Bishop Robert Baker of Birmingham called the pope’s session with his regional group “very open-ended and positive.”
It “was a beautiful meeting,” he said.
Archbishop Timothy Broglio of the Military Archdiocese said the pope “was very open to our commentary and he basically left the themes we would treat, he left that to us, what we would introduce, what we would ask.”
“He was very friendly. We talked about all sorts of things, from the formation of priests to preaching the Gospel in today’s world, to also working together as an episcopal conference.”
Beyond addressing the bishops’ desire for the McCarrick report, the pope showed a willingness to speak to distinctly American concerns, and even the internal politics of the USCCB, in which some bishops have portrayed themselves as interpreters of the pope among their brothers.
During the last USCCB meeting in November, temperatures rose during a debate about the “preeminence” of abortion as an issue in American public life.
A barbed floor intervention from Bishop Robert McElroy appeared to suggest that bishops who think that abortion ought be the preeminent social concern are out of step both with Pope Francis and Church teaching.
Archbishop Chaput responded, to applause from the other bishops, saying “I am against anyone saying that our stating that [abortion] is preeminent is contrary to the teaching of the pope, because that isn’t true. It sets up an artificial battle between the bishops’ conference of the United States and the Holy Father, which isn’t true.”
Archbishop Joseph Naumann, who chairs the conference’s pro-life committee, discussed the matter with Francis directly during his own ad limina in January.
According to Naumann, Francis encouraged “identifying the protection of the unborn as a preeminent priority.”
“His response to that was, ‘Of course, it is. It’s the most fundamental right,’” Naumann said at the time.
Another hot-button subject Francis willingly discussed with American bishops was the LGBT-themed ministry of Jesuit priest Fr. James Martin, which has divided opinion across US dioceses.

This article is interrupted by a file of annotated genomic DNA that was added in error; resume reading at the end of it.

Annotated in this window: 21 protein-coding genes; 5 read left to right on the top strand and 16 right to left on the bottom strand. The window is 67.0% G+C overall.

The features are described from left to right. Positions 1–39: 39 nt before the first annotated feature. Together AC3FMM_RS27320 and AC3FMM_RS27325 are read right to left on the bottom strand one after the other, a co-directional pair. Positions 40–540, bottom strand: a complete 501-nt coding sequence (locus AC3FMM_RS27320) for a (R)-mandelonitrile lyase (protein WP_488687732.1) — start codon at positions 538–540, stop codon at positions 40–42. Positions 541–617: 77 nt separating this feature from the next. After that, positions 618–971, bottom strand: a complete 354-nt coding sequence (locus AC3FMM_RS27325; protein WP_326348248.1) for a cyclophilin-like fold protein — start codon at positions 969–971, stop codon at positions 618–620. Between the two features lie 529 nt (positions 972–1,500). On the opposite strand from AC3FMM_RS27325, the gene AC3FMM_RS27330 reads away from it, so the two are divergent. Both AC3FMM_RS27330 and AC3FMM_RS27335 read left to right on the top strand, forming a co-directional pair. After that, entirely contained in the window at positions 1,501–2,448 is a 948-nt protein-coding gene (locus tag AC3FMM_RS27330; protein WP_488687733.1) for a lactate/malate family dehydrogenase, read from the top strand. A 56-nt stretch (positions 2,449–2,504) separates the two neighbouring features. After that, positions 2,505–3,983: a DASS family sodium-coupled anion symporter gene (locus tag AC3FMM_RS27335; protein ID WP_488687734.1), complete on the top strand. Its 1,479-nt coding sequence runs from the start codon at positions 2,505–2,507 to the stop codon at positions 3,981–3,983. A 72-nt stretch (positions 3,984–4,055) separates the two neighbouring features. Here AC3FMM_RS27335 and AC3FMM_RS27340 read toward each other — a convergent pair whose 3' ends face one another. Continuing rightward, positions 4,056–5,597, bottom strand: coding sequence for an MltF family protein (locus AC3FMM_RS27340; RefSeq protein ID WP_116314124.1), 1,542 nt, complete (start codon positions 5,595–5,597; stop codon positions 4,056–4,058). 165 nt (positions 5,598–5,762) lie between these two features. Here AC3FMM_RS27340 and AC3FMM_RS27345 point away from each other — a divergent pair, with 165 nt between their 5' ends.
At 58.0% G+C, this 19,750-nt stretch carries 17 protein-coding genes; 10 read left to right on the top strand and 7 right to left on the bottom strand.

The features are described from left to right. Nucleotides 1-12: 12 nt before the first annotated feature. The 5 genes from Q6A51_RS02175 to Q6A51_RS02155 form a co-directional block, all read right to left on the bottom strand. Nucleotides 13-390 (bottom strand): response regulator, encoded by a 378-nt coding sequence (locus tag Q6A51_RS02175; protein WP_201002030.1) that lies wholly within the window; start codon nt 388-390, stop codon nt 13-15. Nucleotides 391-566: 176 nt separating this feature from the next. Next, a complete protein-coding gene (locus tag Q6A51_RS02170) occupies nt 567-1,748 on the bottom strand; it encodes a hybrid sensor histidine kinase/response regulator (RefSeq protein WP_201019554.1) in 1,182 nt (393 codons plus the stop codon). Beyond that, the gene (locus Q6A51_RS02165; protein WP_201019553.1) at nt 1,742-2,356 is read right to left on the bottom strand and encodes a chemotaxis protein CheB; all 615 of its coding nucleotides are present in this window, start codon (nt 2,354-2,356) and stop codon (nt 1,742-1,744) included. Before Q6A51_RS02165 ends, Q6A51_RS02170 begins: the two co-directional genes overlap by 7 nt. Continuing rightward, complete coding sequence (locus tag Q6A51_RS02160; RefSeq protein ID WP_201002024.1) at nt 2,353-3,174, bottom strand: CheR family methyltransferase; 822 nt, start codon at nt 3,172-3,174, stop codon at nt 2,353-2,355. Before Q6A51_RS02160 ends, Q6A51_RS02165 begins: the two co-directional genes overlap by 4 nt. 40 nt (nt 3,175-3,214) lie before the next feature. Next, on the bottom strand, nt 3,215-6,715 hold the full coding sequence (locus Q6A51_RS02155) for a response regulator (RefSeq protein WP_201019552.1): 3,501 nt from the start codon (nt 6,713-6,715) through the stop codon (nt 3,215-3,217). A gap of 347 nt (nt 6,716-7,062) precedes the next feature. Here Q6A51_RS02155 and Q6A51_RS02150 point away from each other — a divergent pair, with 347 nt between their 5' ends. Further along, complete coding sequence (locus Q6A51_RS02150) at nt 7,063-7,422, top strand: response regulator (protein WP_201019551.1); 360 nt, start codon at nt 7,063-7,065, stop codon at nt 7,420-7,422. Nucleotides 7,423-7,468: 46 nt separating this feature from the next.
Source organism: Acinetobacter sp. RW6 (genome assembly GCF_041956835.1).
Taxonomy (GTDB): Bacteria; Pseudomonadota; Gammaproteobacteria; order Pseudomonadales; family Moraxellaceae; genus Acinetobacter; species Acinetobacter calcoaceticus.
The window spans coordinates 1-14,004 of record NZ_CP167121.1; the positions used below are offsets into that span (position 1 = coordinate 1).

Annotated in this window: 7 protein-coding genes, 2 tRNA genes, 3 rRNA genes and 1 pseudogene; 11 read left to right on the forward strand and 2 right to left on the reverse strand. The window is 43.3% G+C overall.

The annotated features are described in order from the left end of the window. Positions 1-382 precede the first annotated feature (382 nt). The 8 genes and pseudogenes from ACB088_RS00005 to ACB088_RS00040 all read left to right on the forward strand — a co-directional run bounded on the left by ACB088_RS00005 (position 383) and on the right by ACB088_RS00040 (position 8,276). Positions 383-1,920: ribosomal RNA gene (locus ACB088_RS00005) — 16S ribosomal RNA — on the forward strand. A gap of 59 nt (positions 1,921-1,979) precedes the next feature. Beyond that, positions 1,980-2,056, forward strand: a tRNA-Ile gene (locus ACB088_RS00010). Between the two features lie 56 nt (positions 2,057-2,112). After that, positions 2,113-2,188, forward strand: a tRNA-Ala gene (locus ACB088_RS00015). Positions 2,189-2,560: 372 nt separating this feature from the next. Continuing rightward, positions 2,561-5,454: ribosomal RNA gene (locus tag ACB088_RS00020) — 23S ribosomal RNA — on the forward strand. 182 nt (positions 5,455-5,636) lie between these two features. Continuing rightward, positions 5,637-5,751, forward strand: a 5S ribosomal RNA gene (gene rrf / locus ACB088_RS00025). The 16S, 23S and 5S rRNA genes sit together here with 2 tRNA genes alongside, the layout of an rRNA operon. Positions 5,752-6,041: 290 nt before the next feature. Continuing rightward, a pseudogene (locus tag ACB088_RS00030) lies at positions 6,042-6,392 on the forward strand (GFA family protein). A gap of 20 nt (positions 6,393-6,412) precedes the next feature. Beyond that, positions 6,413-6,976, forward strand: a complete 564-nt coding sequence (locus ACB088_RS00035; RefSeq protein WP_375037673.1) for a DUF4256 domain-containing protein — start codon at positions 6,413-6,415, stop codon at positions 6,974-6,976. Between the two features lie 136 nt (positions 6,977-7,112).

According to several bishops, Francis made clear during one ad limina session that his reception of Martin in a much-tweeted meeting last year was not an implied endorsement of the priest’s work, and that the pope was not at all impressed with the way the meeting had been used to frame Martin’s public profile.
While confirming the pope’s expression of frustration about the meeting’s framing, Archbishop John Wester disputed reports from some bishops that the pope said Martin and his superiors had been contacted about the affair, while affirming that his recollection that there was indeed mention of ecclesiastical leaders needing to clarify some aspects of Martin’s ministry. Wester also challenged a description of the pope’s facial expressions.
The archbishop noted, however, “our meeting with the pope lasted almost two hours and forty-five minutes, so it is difficult for anyone to remember with precision anything that was said.”
While Fr. Martin’s more vocal supporters on social media have made a great deal of those disagreements, all the bishops agreed that the pope had been frank in voicing his concern with how Martin’s meeting had been used in the media – showing him happy to wade in to a contentious matter for the US bishops, and to speak his mind.
The result of the pope’s conversations is that, while the bishops may not be nearer to agreement on some issues, they are apparently united in their appreciation for the pope – something that would have been difficult to say just a few months ago.
Critics of the pope often cite his preference for private discussions over public statements. Indeed, the does appear to lean towards individual conversations instead of making broad interventions on singular issues. But as the recent US ad limina tour has shown, this can have the effect of forging a personal and pastoral bond between prelates and the pope – the same relationship he encourages bishops to have with their own priests.
While Francis himself may be simply attempting to lead the bishops by example, his efforts could prove to be a quiet but important diplomatic triumph.